Quhilk had to chiftane worthy Troilus, 485
Throw jeopardy of weir had strikkin doun
Knichtis of Grece in number mervellous.
With greit triúmph and laud victorious
Agane to Troy richt royally thay raid
The way quhair Cresseid with the lipper baid. 490
Seing that company cum, all with ane stevin
They gaif ane cry, and shuik coppis gude speid;
Said, 'Worthy lordis, for goddis lufe of hevin,
To us lipper part of your almous-deid.'
Than to thair cry nobill Troilus tuik heid; 495
Having pity, neir by the place can pas
Quhair Cresseid sat, nat witting quhat sho was.
Than upon him sho kest up baith her ene,
And with ane blenk it com in-to his thocht
That he sum-tyme hir face befoir had sene; 500
But sho was in sic ply he knew hir nocht.
Yit than hir luik in-to his mind it brocht
The sweit visage and amorous blenking
Of fair Cresseid, sumtyme his awin darling.
Na wonder was, suppois in mynd that he 505
Tuik hir figure sa sone, and lo! now, quhy;
The idole of ane thing in cace may be
Sa deip imprentit in the fantasy,
That it deludis the wittis outwardly,
And sa appeiris in forme and lyke estait 510
Within the mynd as it was figurait.
Ane spark of lufe than till his hart coud spring,
And kendlit all his body in ane fyre;
With hait fevir ane sweit and trimbilling
Him tuik, quhill he was redy to expyre; 515
To beir his sheild his breist began to tyre;
Within ane whyle he changit mony hew,
And nevertheles not ane ane-uther knew.
For knichtly pity and memoriall
Of fair Cresseid, ane girdill can he tak, 520
Ane purs of gold and mony gay jowáll,
And in the skirt of Cresseid doun can swak;
Than raid away, and not ane word he spak,
Pensive in hart, quhill he com to the toun,
And for greit cair oft-syis almaist fell doun. 525
The lipper-folk to Cresseid than can draw,
To see the equall distribucioun
Of the almous; but quhan the gold they saw,
Ilk ane to uther prevely can roun,
And said, 'Yon lord hes mair affectioun, 530
However it be, unto yon lazarous
Than to us all; we knaw be his almous.'
'Quhat lord is yon?' quod sho, 'have ye na feill,
Hes don to us so greit humanitie?'
'Yes,' quod a lipper-man, 'I knaw him weill; 535
Shir Troilus it is, gentill and free.'
Quhen Cresseid understude that it was he,
Stiffer than steill thair stert ane bitter stound
Throwout hir hart, and fell doun to the ground.
Quhen sho, ourcom with syching sair and sad, 540
With mony cairfull cry and cald—'Ochane!
Now is my breist with stormy stoundis stad,
Wrappit in wo, ane wretch full will of wane';
Than swounit sho oft or sho coud refrane,
And ever in hir swouning cryit sho thus: 545
'O fals Cresseid, and trew knicht Troilus!
Thy luf, thy lawtee, and thy gentilnes
I countit small in my prosperitie;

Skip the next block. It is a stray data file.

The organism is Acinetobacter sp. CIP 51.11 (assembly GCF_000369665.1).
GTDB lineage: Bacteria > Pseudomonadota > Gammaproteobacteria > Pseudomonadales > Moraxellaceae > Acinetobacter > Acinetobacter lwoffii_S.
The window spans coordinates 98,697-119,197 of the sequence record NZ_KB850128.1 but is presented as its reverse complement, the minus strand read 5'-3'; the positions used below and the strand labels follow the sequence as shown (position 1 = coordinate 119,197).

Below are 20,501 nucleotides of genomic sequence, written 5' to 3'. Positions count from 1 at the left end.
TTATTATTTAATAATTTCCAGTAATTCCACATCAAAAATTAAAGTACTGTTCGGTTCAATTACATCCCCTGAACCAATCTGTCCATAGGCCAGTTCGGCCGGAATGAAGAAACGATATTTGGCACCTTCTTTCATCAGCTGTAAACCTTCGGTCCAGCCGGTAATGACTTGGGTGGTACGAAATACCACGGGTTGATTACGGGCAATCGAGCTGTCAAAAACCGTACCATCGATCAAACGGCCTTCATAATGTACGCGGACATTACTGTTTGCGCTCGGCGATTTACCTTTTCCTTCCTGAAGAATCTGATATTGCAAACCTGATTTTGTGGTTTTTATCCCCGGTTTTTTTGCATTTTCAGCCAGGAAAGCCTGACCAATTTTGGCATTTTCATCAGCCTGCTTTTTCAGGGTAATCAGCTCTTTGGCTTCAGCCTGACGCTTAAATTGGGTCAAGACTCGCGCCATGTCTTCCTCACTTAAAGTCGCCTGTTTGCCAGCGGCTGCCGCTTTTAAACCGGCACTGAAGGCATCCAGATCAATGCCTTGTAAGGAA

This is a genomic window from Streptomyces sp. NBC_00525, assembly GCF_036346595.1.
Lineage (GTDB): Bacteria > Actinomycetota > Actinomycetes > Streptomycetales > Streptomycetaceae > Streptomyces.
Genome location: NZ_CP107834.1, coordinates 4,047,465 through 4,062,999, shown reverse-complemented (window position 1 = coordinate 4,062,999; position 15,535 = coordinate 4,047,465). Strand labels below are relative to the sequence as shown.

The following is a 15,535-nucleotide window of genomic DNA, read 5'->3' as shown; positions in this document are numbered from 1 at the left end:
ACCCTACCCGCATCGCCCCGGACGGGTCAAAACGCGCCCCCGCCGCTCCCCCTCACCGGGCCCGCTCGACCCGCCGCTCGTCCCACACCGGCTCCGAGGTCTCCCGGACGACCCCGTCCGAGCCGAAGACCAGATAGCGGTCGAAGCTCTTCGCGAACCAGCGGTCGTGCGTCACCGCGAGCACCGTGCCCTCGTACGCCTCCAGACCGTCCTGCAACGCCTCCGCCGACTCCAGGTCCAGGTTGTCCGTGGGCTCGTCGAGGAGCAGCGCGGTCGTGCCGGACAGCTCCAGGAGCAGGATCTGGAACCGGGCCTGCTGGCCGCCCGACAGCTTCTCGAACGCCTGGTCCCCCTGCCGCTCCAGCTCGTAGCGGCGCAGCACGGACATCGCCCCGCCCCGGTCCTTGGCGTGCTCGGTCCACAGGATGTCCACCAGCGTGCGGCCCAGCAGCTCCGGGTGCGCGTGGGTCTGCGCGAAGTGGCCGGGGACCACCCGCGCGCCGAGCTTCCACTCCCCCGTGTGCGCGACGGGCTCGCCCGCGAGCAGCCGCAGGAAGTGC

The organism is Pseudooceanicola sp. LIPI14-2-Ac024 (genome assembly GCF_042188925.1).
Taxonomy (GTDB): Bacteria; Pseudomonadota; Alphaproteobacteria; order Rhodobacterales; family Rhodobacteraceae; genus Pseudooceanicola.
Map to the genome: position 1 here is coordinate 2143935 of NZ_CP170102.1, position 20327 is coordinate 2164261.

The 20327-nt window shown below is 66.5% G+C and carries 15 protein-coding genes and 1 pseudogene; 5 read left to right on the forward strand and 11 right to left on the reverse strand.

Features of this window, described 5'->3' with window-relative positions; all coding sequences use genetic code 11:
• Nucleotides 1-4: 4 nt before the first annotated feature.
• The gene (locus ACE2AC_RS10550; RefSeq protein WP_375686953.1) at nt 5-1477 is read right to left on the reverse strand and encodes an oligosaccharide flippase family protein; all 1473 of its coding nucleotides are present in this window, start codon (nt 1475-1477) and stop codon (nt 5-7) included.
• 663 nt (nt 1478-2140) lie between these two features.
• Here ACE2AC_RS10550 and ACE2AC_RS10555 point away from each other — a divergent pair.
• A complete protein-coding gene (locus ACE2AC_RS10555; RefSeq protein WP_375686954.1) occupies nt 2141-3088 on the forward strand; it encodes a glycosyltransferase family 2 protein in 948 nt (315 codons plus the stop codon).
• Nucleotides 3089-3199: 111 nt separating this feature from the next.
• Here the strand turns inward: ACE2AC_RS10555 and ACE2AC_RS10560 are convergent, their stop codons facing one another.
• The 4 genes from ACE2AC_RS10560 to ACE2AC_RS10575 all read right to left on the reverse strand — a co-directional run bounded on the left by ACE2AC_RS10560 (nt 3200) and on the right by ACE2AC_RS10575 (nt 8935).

Sa elevait I was in wantones,
And clam upon the fickill quheill sa hie; 550
All faith and lufe, I promissit to thee,
Was in the self fickill and frivolous;
O fals Cresseid, and trew knicht Troilus!
For lufe of me thou keipt gude countinence,
Honest and chaist in conversatioun; 555
Of all wemen protectour and defence
Thou was, and helpit thair opinioun.
My mynd, in fleshly foull affectioun,
Was inclynit to lustis lecherous;
Fy! fals Cresseid! O, trew knicht Troilus! 560
Lovers, be war, and tak gude heid about
Quhom that ye lufe, for quhom ye suffer paine;
I lat yow wit, thair is richt few thairout
Quhom ye may traist, to have trew lufe againe;
Preif quhen ye will, your labour is in vaine. 565
Thairfoir I reid ye tak thame as ye find;
For they ar sad as widdercock in wind.
Becaus I knaw the greit unstabilnes
Brukkil as glas, into my-self I say,
Traisting in uther als greit unfaithfulnes, 570
Als unconstant, and als untrew of fay.
Thocht sum be trew, I wait richt few ar thay.
Quha findis treuth, lat him his lady ruse;
Nane but my-self, as now, I will accuse.'
Quhen this was said, with paper sho sat doun, 575
And on this maneir maid hir TESTAMENT:—
'Heir I beteich my corps and carioun
With wormis and with taidis to be rent;
My cop and clapper, and myne ornament,
And all my gold, the lipper-folk sall have, 580
Quhen I am deid, to bury me in grave.
This royall ring, set with this ruby reid,
Quhilk Troilus in drowry to me send,
To him agane I leif it quhan I am deid,
To mak my cairfull deid unto him kend. 585
Thus I conclude shortly, and mak ane end.
My spreit I leif to Diane, quhair sho dwellis,
To walk with hir in waist woddis and wellis.
O Diomeid! thow hes baith broche and belt
Quhilk Troilus gave me in takinning 590
Of his trew lufe!'—And with that word sho swelt.
And sone ane lipper-man tuik of the ring,
Syne buryit hir withoutin tarying.
To Troilus furthwith the ring he bair,
And of Cresseid the deith he can declair. 595
Quhen he had hard hir greit infirmitè,
Hir legacy and lamentatioun,
And how sho endit in sik povertè,
He swelt for wo, and fell doun in ane swoun;
For greit sorrow his hart to birst was boun. 600
Syching full sadly, said, 'I can no moir;
Sho was untrew, and wo is me thairfoir!'
Sum said, he maid ane tomb of merbell gray,
And wrait hir name and superscriptioun,
And laid it on hir grave, quhair that sho lay, 605